German Climate Scientist Accuses IPCC Of Alarmism: Calls climate fears ‘fictional’

By: - Climate DepotOctober 11, 2018 4:50 PM

By P Gosselin

A retired German climate scientist says the IPCC has ventured into “the red rev range of ideology and reality loss”, and adds there is no stringent scientific proof of CO2’s influence on climate

At the European Institute for Climate and Energy (EIKE), a German climate scientist, wonders if the IPCC and German media have lost their grip on reality as they place the blame for global warming on human CO2 emissions.

Prof. Dr. Horst-Joachim Lüdecke writes that the IPCC is in the “red rev range of ideology and reality loss” as the German media and politicians renew their calls to drastically cut back CO2 emissions in order to keep the planet from “dangerously overheating”.

The German climate scientist, however, says CO2’s impact on the climate are exorbitantly overblown.

Germany’s share of global CO2 negligible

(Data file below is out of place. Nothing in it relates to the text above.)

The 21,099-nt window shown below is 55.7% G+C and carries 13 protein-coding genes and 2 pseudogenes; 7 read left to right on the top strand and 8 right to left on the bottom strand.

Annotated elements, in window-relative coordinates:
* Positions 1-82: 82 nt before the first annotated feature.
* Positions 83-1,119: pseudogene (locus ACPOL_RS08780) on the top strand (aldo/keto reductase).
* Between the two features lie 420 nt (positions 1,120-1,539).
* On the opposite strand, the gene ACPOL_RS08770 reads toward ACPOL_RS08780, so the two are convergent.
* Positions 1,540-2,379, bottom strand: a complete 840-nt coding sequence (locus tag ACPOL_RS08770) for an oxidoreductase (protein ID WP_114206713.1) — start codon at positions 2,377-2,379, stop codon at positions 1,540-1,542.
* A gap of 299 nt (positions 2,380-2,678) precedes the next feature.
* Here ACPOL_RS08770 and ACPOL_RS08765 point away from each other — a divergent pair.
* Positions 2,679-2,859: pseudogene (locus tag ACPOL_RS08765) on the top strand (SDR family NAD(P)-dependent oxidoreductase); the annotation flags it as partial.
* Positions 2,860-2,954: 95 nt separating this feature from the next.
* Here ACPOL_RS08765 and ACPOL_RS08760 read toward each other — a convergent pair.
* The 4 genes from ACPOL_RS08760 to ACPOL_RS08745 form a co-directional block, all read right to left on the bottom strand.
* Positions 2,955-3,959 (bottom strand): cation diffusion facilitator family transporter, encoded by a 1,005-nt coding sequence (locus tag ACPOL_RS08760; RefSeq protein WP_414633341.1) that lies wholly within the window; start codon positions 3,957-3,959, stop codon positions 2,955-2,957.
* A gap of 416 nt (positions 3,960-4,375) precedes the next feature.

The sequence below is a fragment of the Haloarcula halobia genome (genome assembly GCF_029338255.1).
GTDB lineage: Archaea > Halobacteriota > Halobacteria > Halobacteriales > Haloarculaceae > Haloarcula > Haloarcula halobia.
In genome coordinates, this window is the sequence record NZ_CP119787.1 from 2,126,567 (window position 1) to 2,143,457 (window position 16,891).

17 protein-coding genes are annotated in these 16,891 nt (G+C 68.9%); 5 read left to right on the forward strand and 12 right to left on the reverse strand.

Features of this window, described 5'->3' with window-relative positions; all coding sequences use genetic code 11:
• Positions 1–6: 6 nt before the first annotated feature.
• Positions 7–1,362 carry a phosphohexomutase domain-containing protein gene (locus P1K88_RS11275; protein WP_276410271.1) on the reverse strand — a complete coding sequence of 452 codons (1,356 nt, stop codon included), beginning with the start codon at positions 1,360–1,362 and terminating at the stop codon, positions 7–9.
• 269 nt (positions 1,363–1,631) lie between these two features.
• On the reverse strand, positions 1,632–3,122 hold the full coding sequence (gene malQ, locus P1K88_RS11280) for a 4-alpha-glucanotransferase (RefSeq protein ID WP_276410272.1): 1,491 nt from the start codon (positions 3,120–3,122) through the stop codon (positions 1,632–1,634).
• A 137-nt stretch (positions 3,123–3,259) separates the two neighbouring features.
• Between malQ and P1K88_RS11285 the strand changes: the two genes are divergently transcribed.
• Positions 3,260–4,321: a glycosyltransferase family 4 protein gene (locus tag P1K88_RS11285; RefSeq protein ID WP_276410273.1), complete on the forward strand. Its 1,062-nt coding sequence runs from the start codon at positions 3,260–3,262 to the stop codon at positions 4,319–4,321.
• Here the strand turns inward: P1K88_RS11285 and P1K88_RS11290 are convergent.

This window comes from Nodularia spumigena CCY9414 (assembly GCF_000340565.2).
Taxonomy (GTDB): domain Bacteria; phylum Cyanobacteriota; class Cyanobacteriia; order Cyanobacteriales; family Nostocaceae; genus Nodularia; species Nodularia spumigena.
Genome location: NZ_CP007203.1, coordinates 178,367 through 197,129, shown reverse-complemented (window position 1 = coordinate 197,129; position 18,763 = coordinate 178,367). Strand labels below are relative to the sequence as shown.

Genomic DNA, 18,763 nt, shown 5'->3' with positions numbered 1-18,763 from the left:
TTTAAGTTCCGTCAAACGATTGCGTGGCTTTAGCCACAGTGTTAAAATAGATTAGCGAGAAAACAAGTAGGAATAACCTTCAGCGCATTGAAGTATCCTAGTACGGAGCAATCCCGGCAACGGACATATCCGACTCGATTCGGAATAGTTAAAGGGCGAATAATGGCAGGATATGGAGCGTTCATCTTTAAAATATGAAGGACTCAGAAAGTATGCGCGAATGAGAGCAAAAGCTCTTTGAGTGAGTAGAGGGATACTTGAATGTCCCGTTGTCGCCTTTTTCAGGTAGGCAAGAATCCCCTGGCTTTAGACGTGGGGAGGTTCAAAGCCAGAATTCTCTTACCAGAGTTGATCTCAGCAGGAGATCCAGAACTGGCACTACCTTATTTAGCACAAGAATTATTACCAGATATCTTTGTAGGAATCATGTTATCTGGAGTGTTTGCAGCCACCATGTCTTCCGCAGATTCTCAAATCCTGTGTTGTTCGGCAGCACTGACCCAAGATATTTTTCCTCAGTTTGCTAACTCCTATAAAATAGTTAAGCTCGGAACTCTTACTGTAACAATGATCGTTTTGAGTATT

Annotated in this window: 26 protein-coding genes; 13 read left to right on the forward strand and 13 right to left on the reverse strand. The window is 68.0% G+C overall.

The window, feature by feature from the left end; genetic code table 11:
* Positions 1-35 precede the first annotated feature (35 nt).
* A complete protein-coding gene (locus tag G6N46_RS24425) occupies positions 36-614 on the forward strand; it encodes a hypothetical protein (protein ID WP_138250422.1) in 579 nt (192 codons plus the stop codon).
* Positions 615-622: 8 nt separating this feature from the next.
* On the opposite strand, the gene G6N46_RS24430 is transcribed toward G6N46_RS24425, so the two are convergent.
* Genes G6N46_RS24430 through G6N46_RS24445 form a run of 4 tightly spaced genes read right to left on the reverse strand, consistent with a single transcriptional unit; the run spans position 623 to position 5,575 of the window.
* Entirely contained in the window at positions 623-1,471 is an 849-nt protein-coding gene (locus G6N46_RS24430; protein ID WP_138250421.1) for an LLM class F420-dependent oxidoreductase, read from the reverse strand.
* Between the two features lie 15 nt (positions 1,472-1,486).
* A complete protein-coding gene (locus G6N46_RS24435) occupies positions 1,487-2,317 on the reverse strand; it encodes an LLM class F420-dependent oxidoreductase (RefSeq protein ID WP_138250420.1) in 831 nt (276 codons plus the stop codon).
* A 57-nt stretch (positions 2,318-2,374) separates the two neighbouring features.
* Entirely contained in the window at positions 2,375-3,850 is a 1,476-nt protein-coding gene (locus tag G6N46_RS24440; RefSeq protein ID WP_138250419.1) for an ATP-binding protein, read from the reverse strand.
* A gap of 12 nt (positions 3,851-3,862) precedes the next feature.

First Prof. Lüdecke reminds that Germany’s share of global CO2 emissions is so puny that any reductions efforts by the country will have no detectable effect on global temperatures, and cites a Report of the PBL Netherlands Environmental Assessment Agency.

In the report’s Fig. 2.3 we see:

Image (Fig. 2.3): Emissions of climate gases worldwide (here)

As the chart shows, the European Union share of global emissions is only 9%. At 2.5%, Germany is a mere fraction of that.

“Already we see that our share globally is negligible,” Lüdecke writes.

“Fictional” damage

Lüdecke also doubts the large role CO2 is claimed to have on climate, and characterizes the notion the climate is somehow damaged by human CO2 as “fictional”.

“No stringent proof” manmade CO2 influences climate

The retired German professor also says that according to the scientific literature: “To date, there is no stringent proof that the anthropogenic, i.e. human-made (!) CO2 has exerted any influence on the climate which is clearly traceable to this source.”

Lüdecke adds that the temperature increase seen at the end of the 20th century is well within the range of natural variability and is not unusual and that, if anything, CO2 is good for the planet.